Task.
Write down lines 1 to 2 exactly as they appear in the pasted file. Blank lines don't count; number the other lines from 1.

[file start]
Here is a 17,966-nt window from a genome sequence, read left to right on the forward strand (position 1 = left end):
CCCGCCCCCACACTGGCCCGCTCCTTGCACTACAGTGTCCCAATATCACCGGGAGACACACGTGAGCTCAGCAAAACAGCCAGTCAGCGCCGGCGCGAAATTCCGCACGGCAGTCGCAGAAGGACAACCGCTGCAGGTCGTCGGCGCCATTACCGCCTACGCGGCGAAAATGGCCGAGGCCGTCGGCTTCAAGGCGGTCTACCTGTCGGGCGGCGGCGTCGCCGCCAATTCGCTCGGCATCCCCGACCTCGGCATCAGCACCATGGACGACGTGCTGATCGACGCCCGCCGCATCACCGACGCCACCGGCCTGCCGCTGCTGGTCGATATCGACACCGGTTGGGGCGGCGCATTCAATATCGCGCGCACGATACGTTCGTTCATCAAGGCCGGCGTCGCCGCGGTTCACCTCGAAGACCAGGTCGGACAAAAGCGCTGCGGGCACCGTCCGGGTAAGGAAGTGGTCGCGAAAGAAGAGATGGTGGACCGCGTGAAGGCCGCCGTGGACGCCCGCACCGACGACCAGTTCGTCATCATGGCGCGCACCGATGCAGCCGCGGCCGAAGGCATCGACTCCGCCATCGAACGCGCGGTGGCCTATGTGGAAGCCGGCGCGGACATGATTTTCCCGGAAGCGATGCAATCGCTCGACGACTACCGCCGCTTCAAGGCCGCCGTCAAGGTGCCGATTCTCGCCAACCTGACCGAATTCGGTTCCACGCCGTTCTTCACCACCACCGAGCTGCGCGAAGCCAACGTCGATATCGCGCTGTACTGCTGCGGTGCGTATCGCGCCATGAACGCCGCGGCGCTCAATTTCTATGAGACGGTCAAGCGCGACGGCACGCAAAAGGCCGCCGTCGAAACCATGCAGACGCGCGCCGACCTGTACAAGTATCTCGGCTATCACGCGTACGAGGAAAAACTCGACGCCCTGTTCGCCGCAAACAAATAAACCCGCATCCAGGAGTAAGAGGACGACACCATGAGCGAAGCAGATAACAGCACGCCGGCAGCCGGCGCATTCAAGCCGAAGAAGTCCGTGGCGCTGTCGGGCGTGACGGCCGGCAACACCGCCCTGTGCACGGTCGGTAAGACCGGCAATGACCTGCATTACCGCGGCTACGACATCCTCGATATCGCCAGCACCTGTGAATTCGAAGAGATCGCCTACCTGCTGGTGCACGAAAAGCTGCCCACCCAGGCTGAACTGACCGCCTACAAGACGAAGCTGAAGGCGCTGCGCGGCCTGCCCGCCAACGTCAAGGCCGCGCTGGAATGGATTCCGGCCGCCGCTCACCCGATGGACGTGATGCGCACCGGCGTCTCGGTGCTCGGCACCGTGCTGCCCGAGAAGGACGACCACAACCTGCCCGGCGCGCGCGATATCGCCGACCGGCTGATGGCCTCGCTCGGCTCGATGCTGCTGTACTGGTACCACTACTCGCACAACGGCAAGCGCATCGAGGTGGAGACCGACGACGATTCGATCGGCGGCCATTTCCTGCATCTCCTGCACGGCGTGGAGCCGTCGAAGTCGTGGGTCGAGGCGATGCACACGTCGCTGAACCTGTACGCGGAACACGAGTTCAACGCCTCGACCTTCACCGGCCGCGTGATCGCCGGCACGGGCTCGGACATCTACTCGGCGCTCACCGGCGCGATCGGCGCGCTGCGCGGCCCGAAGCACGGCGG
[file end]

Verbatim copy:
Here is a 17,966-nt window from a genome sequence, read left to right on the forward strand (position 1 = left end):
CCCGCCCCCACACTGGCCCGCTCCTTGCACTACAGTGTCCCAATATCACCGGGAGACACACGTGAGCTCAGCAAAACAGCCAGTCAGCGCCGGCGCGAAATTCCGCACGGCAGTCGCAGAAGGACAACCGCTGCAGGTCGTCGGCGCCATTACCGCCTACGCGGCGAAAATGGCCGAGGCCGTCGGCTTCAAGGCGGTCTACCTGTCGGGCGGCGGCGTCGCCGCCAATTCGCTCGGCATCCCCGACCTCGGCATCAGCACCATGGACGACGTGCTGATCGACGCCCGCCGCATCACCGACGCCACCGGCCTGCCGCTGCTGGTCGATATCGACACCGGTTGGGGCGGCGCATTCAATATCGCGCGCACGATACGTTCGTTCATCAAGGCCGGCGTCGCCGCGGTTCACCTCGAAGACCAGGTCGGACAAAAGCGCTGCGGGCACCGTCCGGGTAAGGAAGTGGTCGCGAAAGAAGAGATGGTGGACCGCGTGAAGGCCGCCGTGGACGCCCGCACCGACGACCAGTTCGTCATCATGGCGCGCACCGATGCAGCCGCGGCCGAAGGCATCGACTCCGCCATCGAACGCGCGGTGGCCTATGTGGAAGCCGGCGCGGACATGATTTTCCCGGAAGCGATGCAATCGCTCGACGACTACCGCCGCTTCAAGGCCGCCGTCAAGGTGCCGATTCTCGCCAACCTGACCGAATTCGGTTCCACGCCGTTCTTCACCACCACCGAGCTGCGCGAAGCCAACGTCGATATCGCGCTGTACTGCTGCGGTGCGTATCGCGCCATGAACGCCGCGGCGCTCAATTTCTATGAGACGGTCAAGCGCGACGGCACGCAAAAGGCCGCCGTCGAAACCATGCAGACGCGCGCCGACCTGTACAAGTATCTCGGCTATCACGCGTACGAGGAAAAACTCGACGCCCTGTTCGCCGCAAACAAATAAACCCGCATCCAGGAGTAAGAGGACGACACCATGAGCGAAGCAGATAACAGCACGCCGGCAGCCGGCGCATTCAAGCCGAAGAAGTCCGTGGCGCTGTCGGGCGTGACGGCCGGCAACACCGCCCTGTGCACGGTCGGTAAGACCGGCAATGACCTGCATTACCGCGGCTACGACATCCTCGATATCGCCAGCACCTGTGAATTCGAAGAGATCGCCTACCTGCTGGTGCACGAAAAGCTGCCCACCCAGGCTGAACTGACCGCCTACAAGACGAAGCTGAAGGCGCTGCGCGGCCTGCCCGCCAACGTCAAGGCCGCGCTGGAATGGATTCCGGCCGCCGCTCACCCGATGGACGTGATGCGCACCGGCGTCTCGGTGCTCGGCACCGTGCTGCCCGAGAAGGACGACCACAACCTGCCCGGCGCGCGCGATATCGCCGACCGGCTGATGGCCTCGCTCGGCTCGATGCTGCTGTACTGGTACCACTACTCGCACAACGGCAAGCGCATCGAGGTGGAGACCGACGACGATTCGATCGGCGGCCATTTCCTGCATCTCCTGCACGGCGTGGAGCCGTCGAAGTCGTGGGTCGAGGCGATGCACACGTCGCTGAACCTGTACGCGGAACACGAGTTCAACGCCTCGACCTTCACCGGCCGCGTGATCGCCGGCACGGGCTCGGACATCTACTCGGCGCTCACCGGCGCGATCGGCGCGCTGCGCGGCCCGAAGCACGGCGG